Monday, May 21, 2012

St. Louis's Terrible Choices for the Rams

As far as the Rams requests for renovation of the Edward Jones Dome, it seems the St. Louis region faces these unappealing options:


  1. Spend money we don't have to help a billionaire construct a facility that will print money for himself for a team that has provided precious few positive memories over the past few years, and only plays 8 home games a year.
  2. Essentially declare that we are not a big-time city anymore.
I despise the idea of handing Stan Kroenke, a man who has spent most of his time owning the Rams acting like someone who's not that into us, a single dime to help him build a new stadium.  He's made quite a bit of money off of us.  If some other city want to empty its coffers to show him how much it wants the Rams, they can go right ahead.  As a reminder of how these ballpark deals typically work out for the cities, the Cardinals just announced plans for Ballpark Village, which was supposed to open with the stadium in 2006, though I was always skeptical.


If the Rams move, it's lights out for St. Louis as an NFL city. We'll forever be known as a two-time loser that couldn't keep a spot in the nation's most popular sports league.

This isn't just about football, either. When the city, St. Louis county and state cooperated to fund the original stadium deal, it was part of a wider project — the expansion of the downtown convention center to improve the slumping convention and trade-show business.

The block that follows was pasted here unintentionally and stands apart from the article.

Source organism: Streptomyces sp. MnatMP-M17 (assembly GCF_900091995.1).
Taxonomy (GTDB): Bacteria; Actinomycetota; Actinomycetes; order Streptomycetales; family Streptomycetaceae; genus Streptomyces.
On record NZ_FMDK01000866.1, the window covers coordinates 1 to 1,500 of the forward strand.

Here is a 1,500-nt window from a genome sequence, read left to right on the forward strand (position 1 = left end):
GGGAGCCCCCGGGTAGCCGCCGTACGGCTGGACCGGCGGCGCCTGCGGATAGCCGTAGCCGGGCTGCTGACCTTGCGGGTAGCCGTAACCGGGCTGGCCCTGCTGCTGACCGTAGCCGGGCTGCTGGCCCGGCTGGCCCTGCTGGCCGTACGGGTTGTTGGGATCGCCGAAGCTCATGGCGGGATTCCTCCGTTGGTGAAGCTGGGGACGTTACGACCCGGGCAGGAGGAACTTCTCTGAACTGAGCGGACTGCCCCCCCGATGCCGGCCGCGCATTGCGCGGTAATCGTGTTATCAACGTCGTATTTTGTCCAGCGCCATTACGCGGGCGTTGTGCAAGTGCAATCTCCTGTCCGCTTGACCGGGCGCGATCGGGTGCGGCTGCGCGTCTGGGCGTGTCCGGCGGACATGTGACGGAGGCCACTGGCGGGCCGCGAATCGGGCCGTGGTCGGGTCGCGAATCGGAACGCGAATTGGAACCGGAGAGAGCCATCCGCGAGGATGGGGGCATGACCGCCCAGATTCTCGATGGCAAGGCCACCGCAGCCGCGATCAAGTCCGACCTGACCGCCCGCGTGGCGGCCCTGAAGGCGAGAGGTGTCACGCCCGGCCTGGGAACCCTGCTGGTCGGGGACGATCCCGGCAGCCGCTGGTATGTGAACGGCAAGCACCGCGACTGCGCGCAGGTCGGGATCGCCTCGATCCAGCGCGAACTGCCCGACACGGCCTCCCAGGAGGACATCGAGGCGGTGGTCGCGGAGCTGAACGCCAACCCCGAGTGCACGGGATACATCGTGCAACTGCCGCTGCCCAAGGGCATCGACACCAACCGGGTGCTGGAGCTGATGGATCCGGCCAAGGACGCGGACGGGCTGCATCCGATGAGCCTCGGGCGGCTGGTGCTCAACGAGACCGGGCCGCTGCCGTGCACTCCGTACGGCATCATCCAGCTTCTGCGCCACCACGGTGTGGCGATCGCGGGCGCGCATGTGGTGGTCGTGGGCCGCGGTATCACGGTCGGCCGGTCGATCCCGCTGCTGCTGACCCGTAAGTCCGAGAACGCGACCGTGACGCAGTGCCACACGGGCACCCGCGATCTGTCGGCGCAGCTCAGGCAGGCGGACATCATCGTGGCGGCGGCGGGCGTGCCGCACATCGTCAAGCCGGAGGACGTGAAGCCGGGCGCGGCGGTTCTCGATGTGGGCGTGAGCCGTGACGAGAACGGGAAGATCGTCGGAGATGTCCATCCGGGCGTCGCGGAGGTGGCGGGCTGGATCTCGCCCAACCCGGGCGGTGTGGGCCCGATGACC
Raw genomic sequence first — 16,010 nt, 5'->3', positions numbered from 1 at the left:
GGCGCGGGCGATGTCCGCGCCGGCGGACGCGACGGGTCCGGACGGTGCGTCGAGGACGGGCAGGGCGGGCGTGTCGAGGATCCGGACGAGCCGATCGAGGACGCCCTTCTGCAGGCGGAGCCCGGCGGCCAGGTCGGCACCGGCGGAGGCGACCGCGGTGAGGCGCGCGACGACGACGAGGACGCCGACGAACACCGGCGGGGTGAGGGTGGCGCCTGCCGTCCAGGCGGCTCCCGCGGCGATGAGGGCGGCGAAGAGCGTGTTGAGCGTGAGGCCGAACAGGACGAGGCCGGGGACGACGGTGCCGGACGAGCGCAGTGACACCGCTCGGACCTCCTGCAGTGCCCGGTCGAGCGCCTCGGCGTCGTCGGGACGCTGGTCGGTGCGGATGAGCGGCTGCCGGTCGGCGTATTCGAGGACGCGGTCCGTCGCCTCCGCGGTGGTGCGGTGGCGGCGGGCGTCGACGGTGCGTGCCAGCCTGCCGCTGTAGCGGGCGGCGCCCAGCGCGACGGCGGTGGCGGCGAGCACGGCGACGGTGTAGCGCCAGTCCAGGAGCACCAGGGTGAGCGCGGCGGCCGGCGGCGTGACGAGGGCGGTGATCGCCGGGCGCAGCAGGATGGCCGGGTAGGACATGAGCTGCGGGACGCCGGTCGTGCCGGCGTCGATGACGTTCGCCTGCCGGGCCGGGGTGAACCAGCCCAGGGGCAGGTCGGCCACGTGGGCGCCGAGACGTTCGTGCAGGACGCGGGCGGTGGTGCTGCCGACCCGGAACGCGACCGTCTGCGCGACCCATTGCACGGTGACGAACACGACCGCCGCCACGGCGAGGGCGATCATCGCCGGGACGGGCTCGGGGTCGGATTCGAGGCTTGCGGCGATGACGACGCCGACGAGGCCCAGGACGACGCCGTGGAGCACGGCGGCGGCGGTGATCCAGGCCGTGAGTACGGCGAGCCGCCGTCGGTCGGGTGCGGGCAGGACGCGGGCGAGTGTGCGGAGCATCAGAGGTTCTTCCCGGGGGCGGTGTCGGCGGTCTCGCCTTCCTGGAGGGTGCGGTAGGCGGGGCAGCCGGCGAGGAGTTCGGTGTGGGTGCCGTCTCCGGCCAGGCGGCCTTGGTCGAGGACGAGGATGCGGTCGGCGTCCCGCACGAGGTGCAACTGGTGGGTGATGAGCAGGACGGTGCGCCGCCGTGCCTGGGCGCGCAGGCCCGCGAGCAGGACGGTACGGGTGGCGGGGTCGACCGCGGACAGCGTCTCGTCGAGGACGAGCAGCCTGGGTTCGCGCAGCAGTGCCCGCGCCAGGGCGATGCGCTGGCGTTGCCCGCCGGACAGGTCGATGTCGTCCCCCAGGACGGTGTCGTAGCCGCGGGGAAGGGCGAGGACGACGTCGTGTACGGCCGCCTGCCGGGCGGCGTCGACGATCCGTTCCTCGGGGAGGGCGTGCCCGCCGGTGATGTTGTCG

Saying no to Korenke would essentially be withdrawing our membership from the club of NFL cities.

So what? Well, name a prominent American city without and NFL city.  Ok, Los Angeles, the once and perhaps future home of the Rams.  And a city that has a few other things going for it, inluding 2 BCS college football programs.  Las Vegas.  Again, with a few other things going for it, and some other reasons for not having a team.  Then what? Portland? Salt Lake City? Columbus? Austin? San Antonio?  Does St. Louis really want to join this club, and drop a tier below cities like Kansas City, Indianapolis, and the Twin Cities?  Might we want to be a city that draws events like big bowl games, the Final Four, maybe even this new SEC-Big 12 bowl game?

Like it or not (and I'm firmly in the "not" camp), making an NFL owner happy is part of the price of being a top American city.  

But that doesn't necessarily mean it's a price St. Louis should be willing to pay.  Just that by not paying it, we'll be admitting that we've slipped to the second or third tier of American cities.  And that's a hard thing to admit.
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